The landslide! You can see where it came from... I'm sure it wiped out a few houses.

Trucks everywhere, waiting to cross the border.




ooooh lightning!

The river was much louder than I thought it would be during the night, it was still much better than being woken up to bells or horns, or even the airport train in Bangkok. Finally a decent sleep!

Morning time.

In the morning I packed up and headed the extra 4km up to the Tibet border to have a look, still thinking I could stand on the friendship bridge. I was stopped right outside the immigration office where there were a lot of poeple standing around saying I could not go further. I had to park my bike just a little bit down the hill. I had another discussion with another group of people and they said it would be ok to go up to the customs gate, but no further, and NO PHOTOS. I could take one from where I parked my bike, but nothing of the Chinese side. Not so friendship bridge it seems. I wandered up to the gate, had a look over the edge but all I could see was the road climbing the hill on the Chinese side and various immigration and customs sheds they had. Nowhere could I see any bridge. I noticed some steps leading up to a temple, I walked up them a way but still it was the same view, just some buildings and a bit of Tibet.

On my way back down the steps however I noticed that there was a bit of commotion at the customs gate. Some lady had started shouting at the armed guards. I think she had a kid with her. There was a bit of shuffling and the lady kept pushing the guards. They eventually took her to the side of the road and there was more shoving. At this point at the bottom of the steps I saw someone who was watching this, and then looking up at me. I figured I should probably move away from staring at what's going on and head back down to my bike. Once I got to the bottom of the steps the guy I had noticed said hello and then walked by me all the way back to the immigration office where he said "ok you can go now". Ah, I see. I was being watched. Probably to make sure I didn't take any photos of China, and especially not of what was going on at the customs gate.

While I had walked up to the gate, someone had parked behind my bike so I couldn't get out... This seems to happen a lot. After getting all my gear on and trying not to look too closely at the guy who had followed me I asked someone to help move it out of the way. A lot of shuffling of bikes later I was free! And not arrested!

Closer to Tatopani I got my camera out again and took some photos.

That's as close as I'm taking a photo of the crossing... You can still see China/Tibet on the left.

Looking up towards the crossing...

A Tibetan waterfall.

Looking down towards Tatopani.

I also started the GoPro recording too, I wasn't going to stop a lot while it was going. This of course lead to the previous post about recovering video. It was very important to get it back becuase I wasn't taking photos so often.

Further down the road.

More bike in the way.

Notice all the stuff growing on the underside of the rocks on the cliff? I didn't while I was there, only when looking athe photo again.

I was also running pretty low on petrol. On the way up I noticed a lot of places were shut and I knew there was a shortage (but, Nepal seems to be in a permanant state of shortage). Eventually, after running into reserve I stopped in a town that I thought might have petrol but I couldn't see a pump anywhere. I stopped and asked one of the police where to get petrol, and they pointed down the road. So off I set looking for petrol, but ended up crossing the bridge to the other side without seeing any. I stopped at another place on the other side of the river and asked again, they pointed back over the river. Right, so it was somewhere between the police and the end of the bridge. On my way back through I still notice no pumps, but then I saw it! It was all in 1L plastic water bottles that were on the road in front of most of the shops on this side of the river! This is why I have an extra fuel filter!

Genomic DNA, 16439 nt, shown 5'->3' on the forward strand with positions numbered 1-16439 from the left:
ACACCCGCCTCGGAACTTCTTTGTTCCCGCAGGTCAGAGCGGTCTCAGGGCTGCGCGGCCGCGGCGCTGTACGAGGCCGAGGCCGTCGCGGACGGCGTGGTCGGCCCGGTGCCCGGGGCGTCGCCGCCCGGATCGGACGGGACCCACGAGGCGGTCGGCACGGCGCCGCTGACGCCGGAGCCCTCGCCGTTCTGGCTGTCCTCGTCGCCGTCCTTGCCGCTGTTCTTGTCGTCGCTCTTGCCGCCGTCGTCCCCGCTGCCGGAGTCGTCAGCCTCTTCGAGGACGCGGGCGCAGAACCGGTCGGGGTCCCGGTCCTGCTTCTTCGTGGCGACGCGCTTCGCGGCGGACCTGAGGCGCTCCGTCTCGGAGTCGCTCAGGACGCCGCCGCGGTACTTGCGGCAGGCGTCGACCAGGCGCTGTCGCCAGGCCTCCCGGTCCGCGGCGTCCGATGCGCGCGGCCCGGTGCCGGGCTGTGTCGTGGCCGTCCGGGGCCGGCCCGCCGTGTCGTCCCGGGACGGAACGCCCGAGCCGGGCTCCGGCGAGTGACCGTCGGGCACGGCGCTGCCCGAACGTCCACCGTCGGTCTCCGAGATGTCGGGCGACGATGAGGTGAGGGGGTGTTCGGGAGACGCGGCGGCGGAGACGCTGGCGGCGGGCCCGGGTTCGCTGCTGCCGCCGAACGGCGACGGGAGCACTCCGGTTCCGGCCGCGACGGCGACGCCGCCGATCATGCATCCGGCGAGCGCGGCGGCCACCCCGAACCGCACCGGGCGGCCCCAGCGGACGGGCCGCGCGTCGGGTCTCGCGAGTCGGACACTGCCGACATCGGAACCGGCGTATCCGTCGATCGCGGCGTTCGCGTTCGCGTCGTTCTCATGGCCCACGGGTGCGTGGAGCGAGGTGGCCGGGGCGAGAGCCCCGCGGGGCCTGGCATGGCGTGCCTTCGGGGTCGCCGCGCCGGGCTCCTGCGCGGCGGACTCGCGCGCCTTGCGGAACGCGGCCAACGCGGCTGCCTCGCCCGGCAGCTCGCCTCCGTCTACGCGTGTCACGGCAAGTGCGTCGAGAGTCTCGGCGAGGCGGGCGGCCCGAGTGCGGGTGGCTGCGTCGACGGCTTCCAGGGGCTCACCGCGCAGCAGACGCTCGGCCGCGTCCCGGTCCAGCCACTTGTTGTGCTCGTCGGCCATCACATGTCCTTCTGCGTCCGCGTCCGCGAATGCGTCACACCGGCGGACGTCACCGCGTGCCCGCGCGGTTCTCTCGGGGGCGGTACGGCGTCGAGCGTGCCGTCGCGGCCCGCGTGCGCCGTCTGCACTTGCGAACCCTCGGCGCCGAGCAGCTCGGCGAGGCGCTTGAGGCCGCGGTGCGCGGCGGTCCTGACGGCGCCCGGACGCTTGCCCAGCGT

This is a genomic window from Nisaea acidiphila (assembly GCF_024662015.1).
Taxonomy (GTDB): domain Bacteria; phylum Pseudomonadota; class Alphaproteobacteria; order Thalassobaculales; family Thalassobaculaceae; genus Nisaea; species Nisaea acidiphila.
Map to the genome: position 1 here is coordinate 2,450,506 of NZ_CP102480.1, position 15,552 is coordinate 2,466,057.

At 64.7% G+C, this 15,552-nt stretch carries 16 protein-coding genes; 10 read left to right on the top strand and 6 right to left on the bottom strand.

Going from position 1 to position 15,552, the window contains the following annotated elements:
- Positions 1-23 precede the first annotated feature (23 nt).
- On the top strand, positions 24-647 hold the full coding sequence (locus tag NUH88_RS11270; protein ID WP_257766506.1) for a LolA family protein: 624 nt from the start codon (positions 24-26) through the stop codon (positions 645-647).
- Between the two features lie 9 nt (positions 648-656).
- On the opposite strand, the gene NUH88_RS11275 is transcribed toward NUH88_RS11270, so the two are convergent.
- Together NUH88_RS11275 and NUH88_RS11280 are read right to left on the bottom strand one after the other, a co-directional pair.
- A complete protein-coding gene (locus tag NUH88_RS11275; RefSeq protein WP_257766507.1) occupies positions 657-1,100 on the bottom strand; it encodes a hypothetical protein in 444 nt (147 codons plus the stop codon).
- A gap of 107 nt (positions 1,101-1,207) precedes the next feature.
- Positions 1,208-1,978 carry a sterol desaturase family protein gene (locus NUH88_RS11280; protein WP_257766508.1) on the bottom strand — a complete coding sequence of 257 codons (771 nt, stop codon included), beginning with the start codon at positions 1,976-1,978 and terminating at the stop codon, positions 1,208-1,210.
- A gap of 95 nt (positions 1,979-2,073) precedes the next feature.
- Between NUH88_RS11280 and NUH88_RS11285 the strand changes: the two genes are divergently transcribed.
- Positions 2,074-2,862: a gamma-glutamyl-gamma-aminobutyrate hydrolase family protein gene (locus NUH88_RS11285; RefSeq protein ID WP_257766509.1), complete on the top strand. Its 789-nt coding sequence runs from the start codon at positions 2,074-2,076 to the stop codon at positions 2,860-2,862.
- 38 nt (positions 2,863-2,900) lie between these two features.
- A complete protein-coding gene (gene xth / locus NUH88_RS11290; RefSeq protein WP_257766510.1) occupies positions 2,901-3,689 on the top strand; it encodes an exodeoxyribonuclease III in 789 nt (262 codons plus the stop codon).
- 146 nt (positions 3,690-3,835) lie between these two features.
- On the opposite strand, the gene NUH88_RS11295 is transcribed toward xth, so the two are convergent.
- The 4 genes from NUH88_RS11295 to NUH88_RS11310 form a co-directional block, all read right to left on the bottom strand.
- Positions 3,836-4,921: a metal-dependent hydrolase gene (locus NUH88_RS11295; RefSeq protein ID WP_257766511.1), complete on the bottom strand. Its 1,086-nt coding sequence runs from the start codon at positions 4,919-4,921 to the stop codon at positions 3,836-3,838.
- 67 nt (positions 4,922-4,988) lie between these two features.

I stopped at one shop randomly and asked how much they were, 140r was the reply. Ok, I see they have a lot, and I'm not sure how much I'll see on the road back to Kathmandu so I said I'll take 10. She starts emptying them into my tank and I note that they're not quite filled all the way, probably 900mL rather than 1L. After the 10th one is emptied in I ask how much was the total, and the reply this time was 1500r... But 10 x 140 is not 1500! And neither is 0.9 x 140. I pay anyway. Again the Nepali people ripping me off every chance they get. I've just been told this is worse in India, excellent. Also the fuel was very bad quality too. And apparently they mix it with something else, not sure what but I ran through a lot of it much quicker than I should have.

Then it was off to Dhulikhel. I rode through the town and didn't see the place I was looking for, so I headed for the more expensive place up a dirt road to the top of a hill. My bike is jetted all wrong for this alitiude (only 1700m so far) and with the bad fuel it kept stalling every time there was no throttle and the clutch was in. About 15 starts up this 1km stretch I managed to make it to the Panorama View Hotel. They tried to give me a room for 1200r with breakfast, but we got it down to 800r with no breakfast, not like I was going to spend 400r on breakfast anyway. I did make up for it with other meals though. It was still dusty and not much visibility there until later in the afternoon when a big thunderstorm came through. This blew away all the dust and I could see the Himalayas! Not quite down to Everest, but close! There were a couple of hours until sunset where the mountains were visible and I think that entire time I was just looking out at them or watching lightning starting fires on the nearby hills.

It was quite peaceful up there so I stayed an extra night, but I didn't see any more mountains.

Mountains! It was very dark at this point, but you could make out the snow with your eyes, not in the photo though.

Some of the hills heading west. I say hills now, even though all of them would be close to the height of Mt. Kosciuszko. 

When I get some free wireless I'll upload videos of riding in Kathmandu, and though the valleys, and up other mountains.